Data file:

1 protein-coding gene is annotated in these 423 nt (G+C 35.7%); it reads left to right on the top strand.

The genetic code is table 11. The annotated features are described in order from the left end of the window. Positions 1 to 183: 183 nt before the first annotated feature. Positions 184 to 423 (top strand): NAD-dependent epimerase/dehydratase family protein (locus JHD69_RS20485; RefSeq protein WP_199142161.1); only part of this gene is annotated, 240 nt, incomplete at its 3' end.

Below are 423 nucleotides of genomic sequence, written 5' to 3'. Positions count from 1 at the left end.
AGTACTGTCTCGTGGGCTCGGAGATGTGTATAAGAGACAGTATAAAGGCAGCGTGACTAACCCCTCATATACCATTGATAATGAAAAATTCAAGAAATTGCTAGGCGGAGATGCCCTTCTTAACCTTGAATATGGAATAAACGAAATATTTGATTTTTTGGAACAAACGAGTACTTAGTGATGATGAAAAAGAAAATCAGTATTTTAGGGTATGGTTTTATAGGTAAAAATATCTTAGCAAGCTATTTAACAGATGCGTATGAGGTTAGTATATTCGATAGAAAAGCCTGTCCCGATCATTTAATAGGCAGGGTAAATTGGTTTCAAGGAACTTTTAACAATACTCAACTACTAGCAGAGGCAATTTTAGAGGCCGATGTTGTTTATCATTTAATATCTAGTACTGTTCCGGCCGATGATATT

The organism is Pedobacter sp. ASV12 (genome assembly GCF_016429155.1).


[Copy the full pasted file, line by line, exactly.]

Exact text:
1 protein-coding gene is annotated in these 423 nt (G+C 35.7%); it reads left to right on the top strand.

The genetic code is table 11. The annotated features are described in order from the left end of the window. Positions 1 to 183: 183 nt before the first annotated feature. Positions 184 to 423 (top strand): NAD-dependent epimerase/dehydratase family protein (locus JHD69_RS20485; RefSeq protein WP_199142161.1); only part of this gene is annotated, 240 nt, incomplete at its 3' end.

Below are 423 nucleotides of genomic sequence, written 5' to 3'. Positions count from 1 at the left end.
AGTACTGTCTCGTGGGCTCGGAGATGTGTATAAGAGACAGTATAAAGGCAGCGTGACTAACCCCTCATATACCATTGATAATGAAAAATTCAAGAAATTGCTAGGCGGAGATGCCCTTCTTAACCTTGAATATGGAATAAACGAAATATTTGATTTTTTGGAACAAACGAGTACTTAGTGATGATGAAAAAGAAAATCAGTATTTTAGGGTATGGTTTTATAGGTAAAAATATCTTAGCAAGCTATTTAACAGATGCGTATGAGGTTAGTATATTCGATAGAAAAGCCTGTCCCGATCATTTAATAGGCAGGGTAAATTGGTTTCAAGGAACTTTTAACAATACTCAACTACTAGCAGAGGCAATTTTAGAGGCCGATGTTGTTTATCATTTAATATCTAGTACTGTTCCGGCCGATGATATT

The organism is Pedobacter sp. ASV12 (genome assembly GCF_016429155.1).